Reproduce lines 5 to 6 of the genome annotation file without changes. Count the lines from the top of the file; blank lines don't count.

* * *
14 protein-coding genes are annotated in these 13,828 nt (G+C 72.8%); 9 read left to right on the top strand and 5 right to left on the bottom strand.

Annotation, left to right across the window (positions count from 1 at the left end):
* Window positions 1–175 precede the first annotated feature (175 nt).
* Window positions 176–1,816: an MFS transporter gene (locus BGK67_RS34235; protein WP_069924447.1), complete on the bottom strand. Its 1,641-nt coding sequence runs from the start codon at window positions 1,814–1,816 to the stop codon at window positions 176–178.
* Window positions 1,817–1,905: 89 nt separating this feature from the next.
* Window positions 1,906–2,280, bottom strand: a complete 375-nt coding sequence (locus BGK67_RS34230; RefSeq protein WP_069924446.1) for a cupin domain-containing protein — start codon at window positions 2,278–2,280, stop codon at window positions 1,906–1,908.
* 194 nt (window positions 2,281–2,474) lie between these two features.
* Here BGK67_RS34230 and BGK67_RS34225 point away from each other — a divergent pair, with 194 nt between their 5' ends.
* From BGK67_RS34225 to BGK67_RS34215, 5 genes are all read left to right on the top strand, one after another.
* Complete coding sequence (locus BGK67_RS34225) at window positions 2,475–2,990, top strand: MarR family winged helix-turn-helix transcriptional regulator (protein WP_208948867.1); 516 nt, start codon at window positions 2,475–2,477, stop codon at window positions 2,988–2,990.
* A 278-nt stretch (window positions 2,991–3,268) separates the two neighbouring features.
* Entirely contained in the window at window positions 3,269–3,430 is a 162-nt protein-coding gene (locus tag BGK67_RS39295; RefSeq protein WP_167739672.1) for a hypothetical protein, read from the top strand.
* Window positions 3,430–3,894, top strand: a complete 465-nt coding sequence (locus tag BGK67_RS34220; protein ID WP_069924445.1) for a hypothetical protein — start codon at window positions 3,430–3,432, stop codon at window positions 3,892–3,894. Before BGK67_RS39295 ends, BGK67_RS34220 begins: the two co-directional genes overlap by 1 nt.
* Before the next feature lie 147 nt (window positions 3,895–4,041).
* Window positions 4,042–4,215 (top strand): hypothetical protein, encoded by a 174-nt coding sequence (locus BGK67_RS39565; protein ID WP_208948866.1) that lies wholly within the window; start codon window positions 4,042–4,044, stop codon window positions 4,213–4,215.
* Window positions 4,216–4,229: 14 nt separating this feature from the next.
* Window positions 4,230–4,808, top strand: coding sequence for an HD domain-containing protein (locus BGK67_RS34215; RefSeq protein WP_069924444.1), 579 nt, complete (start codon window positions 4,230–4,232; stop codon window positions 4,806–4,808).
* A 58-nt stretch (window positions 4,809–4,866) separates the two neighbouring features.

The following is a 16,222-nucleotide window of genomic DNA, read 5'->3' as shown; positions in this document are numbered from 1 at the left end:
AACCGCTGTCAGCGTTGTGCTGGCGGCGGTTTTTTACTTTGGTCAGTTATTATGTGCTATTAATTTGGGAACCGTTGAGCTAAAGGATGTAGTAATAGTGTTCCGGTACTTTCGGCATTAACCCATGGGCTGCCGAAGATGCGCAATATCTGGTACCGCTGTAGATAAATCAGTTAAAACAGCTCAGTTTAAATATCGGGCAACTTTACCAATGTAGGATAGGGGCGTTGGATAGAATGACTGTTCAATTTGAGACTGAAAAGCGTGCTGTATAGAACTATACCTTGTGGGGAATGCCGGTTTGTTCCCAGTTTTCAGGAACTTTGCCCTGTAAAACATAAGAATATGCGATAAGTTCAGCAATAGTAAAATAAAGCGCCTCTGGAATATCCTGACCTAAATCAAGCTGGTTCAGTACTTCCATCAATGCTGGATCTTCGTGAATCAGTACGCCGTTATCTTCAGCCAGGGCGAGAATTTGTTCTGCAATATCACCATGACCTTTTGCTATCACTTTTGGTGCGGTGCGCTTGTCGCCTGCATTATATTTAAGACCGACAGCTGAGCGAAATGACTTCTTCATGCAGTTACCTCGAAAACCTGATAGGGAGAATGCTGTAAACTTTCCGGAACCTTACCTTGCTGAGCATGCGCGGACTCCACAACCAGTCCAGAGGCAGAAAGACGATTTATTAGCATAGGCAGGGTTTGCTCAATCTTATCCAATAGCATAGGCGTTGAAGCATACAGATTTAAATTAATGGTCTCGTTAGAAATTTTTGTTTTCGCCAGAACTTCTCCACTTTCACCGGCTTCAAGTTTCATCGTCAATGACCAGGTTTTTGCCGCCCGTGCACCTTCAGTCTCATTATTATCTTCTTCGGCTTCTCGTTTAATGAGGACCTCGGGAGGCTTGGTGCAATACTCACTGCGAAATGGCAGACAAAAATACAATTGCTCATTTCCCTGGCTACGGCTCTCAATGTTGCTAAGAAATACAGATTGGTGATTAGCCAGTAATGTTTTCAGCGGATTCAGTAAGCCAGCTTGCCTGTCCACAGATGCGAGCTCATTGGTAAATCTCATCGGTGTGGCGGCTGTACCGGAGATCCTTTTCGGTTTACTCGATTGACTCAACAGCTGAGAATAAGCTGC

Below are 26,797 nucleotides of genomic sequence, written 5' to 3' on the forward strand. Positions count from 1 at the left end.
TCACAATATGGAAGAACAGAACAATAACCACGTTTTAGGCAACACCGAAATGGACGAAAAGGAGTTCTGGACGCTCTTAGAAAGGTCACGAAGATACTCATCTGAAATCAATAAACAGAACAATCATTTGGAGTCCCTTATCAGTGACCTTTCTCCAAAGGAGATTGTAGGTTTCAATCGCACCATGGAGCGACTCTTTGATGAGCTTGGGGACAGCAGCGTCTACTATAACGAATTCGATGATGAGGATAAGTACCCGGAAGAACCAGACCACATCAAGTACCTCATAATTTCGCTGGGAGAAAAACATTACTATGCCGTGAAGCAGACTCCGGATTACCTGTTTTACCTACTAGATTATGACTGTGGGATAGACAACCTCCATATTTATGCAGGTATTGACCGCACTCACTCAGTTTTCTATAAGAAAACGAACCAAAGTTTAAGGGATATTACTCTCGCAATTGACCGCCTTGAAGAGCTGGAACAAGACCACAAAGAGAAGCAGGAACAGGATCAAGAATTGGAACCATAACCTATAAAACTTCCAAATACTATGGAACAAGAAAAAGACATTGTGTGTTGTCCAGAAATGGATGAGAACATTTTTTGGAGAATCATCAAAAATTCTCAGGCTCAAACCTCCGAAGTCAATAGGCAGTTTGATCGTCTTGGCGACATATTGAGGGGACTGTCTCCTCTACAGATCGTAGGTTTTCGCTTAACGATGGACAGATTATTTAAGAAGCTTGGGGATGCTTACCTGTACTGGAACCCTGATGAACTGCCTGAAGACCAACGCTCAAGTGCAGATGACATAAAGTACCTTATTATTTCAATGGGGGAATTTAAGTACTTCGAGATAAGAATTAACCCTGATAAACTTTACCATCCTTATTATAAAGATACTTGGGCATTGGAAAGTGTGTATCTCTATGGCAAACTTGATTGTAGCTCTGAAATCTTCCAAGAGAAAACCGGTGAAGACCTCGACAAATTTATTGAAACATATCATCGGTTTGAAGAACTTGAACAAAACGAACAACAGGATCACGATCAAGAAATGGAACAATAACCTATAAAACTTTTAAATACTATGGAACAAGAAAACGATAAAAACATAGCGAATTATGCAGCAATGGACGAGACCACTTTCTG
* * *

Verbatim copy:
* Window positions 1,817–1,905: 89 nt separating this feature from the next.
* Window positions 1,906–2,280, bottom strand: a complete 375-nt coding sequence (locus BGK67_RS34230; RefSeq protein WP_069924446.1) for a cupin domain-containing protein — start codon at window positions 2,278–2,280, stop codon at window positions 1,906–1,908.